Every night for the last two weeks and more I wrote ‘Goldfish post’ on my to-do list for the following day. At the end of every day I transferred it to the next day’s list – sometimes underlining it several times, sometimes adding a row of exclamation marks. Other things always ‘cropped up’ to take precedence.

I had not forgotten December 3rd was the anniversary of his death. Wee-sis and I talked about it on the day. It wasn’t until I was in the garden centre the other day (anniversary of his funeral though I hadn’t been conscious of it being that particular date) and found myself suddenly welling up that I understood my inability to write anything for the blog.

The Goldfish loved going round the garden centre, especially at this time of year when all the Christmas displays are on full dazzle. As well as trees and lights and tinsel, this garden centre has various tableaux – one with full size reindeer, another winter scene with igloo and snow and ice and – his favourite – a St Bernard dog, complete with brandy barrel around his neck, which nods and turns his head. The Goldfish always liked me to stop the wheelchair so he could have a word with the dog. “Hello,” he’d say, “You’re a fine big fellow, aren’t you.” The dog would nod in agreement and we’d head for the coffee shop, via the book shelves, for banoffee pie.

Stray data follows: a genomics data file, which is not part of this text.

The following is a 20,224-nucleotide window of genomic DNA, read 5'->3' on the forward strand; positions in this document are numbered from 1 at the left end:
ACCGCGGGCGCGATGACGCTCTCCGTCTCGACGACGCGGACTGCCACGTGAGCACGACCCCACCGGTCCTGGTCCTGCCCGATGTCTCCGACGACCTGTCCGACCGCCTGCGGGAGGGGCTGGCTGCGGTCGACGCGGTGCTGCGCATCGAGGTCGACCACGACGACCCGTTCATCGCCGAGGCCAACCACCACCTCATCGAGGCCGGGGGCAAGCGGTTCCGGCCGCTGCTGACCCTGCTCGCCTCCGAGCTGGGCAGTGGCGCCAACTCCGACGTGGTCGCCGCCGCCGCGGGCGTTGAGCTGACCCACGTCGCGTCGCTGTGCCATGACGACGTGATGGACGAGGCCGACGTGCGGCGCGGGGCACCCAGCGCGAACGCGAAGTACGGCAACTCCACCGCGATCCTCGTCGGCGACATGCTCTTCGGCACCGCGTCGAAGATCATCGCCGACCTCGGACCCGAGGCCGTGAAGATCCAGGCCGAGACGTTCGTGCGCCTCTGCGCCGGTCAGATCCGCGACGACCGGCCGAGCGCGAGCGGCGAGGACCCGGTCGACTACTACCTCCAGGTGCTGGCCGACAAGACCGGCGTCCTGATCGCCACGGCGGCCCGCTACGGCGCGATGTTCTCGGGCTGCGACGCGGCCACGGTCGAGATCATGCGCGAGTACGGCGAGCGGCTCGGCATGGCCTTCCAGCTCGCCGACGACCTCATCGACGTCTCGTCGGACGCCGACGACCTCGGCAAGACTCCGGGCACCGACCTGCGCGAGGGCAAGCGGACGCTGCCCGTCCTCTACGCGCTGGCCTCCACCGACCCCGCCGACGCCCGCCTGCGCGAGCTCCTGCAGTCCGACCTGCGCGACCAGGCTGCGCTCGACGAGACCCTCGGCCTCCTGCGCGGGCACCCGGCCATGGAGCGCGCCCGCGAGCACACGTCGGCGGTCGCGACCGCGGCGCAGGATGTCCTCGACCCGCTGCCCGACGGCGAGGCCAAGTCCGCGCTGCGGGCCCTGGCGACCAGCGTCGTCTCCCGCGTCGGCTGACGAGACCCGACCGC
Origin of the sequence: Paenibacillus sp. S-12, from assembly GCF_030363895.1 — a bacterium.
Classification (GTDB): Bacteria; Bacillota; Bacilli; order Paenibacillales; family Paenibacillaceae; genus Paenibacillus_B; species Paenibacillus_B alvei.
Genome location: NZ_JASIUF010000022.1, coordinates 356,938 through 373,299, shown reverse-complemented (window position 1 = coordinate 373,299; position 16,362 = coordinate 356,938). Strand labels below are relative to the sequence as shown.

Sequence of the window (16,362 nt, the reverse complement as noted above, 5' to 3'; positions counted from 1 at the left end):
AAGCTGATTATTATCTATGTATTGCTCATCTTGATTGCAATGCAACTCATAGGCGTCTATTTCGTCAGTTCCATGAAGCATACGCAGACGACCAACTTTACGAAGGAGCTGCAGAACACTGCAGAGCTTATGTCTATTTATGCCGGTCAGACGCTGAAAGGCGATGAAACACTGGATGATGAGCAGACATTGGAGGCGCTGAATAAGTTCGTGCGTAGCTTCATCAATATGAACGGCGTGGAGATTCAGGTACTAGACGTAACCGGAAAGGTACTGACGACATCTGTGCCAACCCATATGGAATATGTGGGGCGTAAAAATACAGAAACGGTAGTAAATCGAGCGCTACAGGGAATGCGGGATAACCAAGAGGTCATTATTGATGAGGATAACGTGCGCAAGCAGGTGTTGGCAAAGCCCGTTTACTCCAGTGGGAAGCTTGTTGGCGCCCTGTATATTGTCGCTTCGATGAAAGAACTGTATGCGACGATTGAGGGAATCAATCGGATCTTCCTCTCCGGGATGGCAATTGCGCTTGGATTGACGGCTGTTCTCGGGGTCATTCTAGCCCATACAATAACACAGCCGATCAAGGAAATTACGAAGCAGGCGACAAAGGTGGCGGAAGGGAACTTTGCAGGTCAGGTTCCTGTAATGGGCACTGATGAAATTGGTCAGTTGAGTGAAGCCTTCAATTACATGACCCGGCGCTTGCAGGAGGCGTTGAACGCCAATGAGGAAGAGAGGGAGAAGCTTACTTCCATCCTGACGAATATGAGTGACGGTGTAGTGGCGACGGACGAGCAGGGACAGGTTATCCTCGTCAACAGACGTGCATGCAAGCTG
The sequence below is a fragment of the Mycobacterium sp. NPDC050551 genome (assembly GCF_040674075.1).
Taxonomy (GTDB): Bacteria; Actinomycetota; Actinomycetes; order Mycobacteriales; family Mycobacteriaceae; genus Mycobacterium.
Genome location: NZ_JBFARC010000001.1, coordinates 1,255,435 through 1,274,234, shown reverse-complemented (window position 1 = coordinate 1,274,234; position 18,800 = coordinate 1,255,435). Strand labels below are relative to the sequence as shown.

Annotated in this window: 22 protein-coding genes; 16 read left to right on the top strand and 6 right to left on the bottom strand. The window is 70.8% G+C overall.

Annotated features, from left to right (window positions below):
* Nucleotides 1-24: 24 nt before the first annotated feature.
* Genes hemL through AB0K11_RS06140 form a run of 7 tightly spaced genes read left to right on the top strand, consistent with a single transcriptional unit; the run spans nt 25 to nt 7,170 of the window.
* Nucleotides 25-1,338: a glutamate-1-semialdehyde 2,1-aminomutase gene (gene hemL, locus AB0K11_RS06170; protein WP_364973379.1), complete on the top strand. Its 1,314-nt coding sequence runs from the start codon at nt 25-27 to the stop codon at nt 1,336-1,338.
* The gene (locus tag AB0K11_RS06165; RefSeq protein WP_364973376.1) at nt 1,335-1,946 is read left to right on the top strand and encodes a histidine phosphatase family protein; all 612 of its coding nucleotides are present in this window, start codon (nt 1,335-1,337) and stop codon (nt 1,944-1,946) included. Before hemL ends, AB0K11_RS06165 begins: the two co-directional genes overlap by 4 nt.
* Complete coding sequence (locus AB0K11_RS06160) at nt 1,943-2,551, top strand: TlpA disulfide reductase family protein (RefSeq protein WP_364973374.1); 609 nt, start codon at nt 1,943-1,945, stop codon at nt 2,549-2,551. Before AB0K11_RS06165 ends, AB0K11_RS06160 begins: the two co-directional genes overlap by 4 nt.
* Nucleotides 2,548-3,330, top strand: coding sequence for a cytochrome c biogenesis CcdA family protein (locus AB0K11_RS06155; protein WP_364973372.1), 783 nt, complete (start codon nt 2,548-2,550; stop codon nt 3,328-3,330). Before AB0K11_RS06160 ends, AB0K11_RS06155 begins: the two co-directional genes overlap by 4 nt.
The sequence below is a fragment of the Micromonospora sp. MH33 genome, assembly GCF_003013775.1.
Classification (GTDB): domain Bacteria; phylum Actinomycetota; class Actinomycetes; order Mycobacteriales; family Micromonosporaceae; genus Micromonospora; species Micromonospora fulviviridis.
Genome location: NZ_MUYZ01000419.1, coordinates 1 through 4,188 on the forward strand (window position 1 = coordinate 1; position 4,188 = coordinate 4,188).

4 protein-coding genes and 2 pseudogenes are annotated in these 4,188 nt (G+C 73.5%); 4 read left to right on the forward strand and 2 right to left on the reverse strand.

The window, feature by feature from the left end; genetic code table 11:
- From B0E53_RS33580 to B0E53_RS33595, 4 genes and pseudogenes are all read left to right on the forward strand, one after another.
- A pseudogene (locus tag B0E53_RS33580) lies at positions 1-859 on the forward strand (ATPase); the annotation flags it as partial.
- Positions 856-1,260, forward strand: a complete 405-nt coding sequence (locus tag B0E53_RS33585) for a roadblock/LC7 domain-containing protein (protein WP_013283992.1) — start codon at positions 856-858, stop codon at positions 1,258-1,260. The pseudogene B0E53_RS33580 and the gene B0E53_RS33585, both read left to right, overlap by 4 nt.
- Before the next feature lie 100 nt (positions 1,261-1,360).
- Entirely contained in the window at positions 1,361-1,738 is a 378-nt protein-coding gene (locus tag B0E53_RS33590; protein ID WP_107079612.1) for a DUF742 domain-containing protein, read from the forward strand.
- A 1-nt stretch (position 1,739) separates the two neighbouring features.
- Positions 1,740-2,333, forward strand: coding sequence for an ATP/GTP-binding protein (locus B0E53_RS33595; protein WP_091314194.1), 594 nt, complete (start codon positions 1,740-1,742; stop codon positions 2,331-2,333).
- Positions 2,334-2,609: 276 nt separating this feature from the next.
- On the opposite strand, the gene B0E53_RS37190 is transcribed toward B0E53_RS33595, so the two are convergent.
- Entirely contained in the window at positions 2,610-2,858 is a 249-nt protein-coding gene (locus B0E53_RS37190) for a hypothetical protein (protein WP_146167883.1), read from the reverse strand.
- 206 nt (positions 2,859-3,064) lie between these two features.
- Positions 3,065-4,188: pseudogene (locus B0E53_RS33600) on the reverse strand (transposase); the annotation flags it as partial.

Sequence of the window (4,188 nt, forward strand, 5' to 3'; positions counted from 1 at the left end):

On the way out, we’d stop to drool over the displays of Christmas treats – chocolates, truffles, cakes, fancy drinks. I usually bought the Goldfish a bar of Guinness chocolate. I didn’t buy a bar this time. It’s embarrassing enough being all weepy in front of a nodding St Bernard, I think if I broke down while clutching a bar of chocolate – even if it did have real Guinness in it – staff and customers would be seriously concerned. We really don’t do crying in public, do we? I didn’t howl properly until back in the car.